The European Court of Justice has given a preliminary ruling in SBS Belgium NV v Belgische Vereniging van Auteurs, Componisten en Uitgevers (SABAM) (Case C-325/14) on whether direct-injection broadcasting is an act contrary to Article 3(1) of the Copyright Directive.
Article 3(1) of the Directive provides that communication to the public of a literary, dramatic, musical or artistic work is an act restricted by the copyright. The Article is implemented into English law under section 20 of the Copyright, Designs and Patents Act 1988. Direct-injection broadcasting is a process where a broadcaster transmits an encrypted signal to distributors, who then transmit that signal to their subscribers. This claim was brought by a copyright administration society which sought compensation from a Dutch broadcaster. It asked the court was asked to rule on whether the initial transmission from a broadcaster to its distributors comprised a communication to the public.
The court held that the initial transmission was not contrary to Article 3(1) the inability of viewers to access the transmission meant it did not fall within the meaning of a communication to the public. The court noted that the public would only be able to access the signal upon the recipient of the initial signal transmitting it to subscribers. As such, the distributor, being the initial recipient of the encrypted signal, did not fall within the definition of “public” for the purposes of Article 3(1).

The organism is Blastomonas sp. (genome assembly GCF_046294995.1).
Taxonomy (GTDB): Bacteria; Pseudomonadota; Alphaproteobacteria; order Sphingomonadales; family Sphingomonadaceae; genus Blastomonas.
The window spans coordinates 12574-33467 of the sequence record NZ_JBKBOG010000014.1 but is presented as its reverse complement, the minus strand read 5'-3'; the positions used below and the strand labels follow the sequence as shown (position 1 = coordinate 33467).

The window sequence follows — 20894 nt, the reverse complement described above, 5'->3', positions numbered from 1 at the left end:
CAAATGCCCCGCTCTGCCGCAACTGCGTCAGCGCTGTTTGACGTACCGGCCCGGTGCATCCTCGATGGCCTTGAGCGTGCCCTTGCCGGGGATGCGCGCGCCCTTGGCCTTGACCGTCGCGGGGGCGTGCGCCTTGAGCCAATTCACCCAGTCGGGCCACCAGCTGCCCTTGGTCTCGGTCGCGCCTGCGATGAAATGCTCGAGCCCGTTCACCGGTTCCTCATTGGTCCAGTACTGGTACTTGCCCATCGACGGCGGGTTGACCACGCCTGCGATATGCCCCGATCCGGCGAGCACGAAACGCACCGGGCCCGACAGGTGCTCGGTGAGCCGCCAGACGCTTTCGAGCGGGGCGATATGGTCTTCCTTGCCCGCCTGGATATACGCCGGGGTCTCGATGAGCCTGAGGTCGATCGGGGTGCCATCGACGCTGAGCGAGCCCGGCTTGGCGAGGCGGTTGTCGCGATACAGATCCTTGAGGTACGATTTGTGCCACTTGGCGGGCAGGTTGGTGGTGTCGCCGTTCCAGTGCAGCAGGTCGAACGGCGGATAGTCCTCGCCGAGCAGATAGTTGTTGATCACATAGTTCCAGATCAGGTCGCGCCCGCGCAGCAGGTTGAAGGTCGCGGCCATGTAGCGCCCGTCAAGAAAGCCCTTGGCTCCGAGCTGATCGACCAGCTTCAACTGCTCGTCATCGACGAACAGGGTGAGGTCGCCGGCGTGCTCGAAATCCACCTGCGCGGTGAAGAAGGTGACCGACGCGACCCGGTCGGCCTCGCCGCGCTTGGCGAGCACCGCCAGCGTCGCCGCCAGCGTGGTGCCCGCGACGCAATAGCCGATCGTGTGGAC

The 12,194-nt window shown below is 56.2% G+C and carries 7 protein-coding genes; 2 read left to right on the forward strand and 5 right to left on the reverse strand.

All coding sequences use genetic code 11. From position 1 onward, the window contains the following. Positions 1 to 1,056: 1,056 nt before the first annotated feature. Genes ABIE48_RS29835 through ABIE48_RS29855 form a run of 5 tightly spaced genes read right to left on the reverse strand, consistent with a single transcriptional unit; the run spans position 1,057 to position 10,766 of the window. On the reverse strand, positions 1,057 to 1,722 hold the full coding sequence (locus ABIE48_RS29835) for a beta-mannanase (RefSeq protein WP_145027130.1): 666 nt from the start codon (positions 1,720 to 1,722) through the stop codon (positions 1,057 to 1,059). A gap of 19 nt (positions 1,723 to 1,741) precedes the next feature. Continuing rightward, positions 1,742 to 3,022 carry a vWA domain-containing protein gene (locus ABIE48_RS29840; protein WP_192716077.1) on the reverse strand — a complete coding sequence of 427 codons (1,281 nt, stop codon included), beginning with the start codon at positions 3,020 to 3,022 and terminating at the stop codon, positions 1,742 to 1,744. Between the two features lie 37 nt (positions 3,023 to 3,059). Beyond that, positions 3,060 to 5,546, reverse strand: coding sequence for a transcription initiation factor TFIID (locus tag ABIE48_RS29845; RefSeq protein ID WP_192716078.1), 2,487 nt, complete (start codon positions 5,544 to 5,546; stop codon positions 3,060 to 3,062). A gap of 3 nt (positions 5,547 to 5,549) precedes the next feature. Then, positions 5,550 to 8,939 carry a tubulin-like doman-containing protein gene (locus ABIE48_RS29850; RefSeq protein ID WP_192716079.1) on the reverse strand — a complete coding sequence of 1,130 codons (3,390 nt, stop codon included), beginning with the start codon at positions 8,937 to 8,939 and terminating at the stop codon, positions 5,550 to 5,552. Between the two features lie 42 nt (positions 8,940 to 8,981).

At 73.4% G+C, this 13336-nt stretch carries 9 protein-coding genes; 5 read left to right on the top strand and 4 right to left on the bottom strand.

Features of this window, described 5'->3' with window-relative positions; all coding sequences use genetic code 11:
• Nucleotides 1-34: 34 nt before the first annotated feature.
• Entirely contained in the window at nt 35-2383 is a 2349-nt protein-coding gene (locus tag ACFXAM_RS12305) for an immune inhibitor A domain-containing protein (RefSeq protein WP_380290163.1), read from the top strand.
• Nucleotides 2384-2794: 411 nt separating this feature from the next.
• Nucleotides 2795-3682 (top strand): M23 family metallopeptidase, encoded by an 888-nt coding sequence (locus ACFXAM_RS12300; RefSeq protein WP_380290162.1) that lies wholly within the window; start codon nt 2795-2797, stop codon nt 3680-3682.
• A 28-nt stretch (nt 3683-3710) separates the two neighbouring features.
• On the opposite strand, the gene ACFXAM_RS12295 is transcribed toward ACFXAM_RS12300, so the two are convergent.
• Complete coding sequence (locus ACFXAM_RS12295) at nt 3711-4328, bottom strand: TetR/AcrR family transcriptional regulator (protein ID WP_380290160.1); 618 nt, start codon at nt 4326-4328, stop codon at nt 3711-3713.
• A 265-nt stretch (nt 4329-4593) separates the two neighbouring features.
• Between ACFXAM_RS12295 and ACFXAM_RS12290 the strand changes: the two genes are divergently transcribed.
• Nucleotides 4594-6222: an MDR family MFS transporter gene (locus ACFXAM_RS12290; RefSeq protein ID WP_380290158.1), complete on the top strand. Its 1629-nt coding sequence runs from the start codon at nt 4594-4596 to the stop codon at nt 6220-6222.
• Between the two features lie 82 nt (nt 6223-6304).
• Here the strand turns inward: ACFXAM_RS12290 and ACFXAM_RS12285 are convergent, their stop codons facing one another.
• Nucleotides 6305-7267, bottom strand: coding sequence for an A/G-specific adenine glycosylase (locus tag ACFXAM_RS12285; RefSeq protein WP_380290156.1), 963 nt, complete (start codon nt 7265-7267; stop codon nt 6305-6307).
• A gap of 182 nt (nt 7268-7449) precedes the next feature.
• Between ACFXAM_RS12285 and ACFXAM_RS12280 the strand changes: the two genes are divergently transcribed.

Interestingly, the court noted that its ruling turned on the fact that the distributor was independent of the broadcaster and its intervention of the signal was not merely technical. It held that where this was not the case then an argument could be made before a national court that the initial transmission was in fact a communication to the public within the meaning of Article 3(1).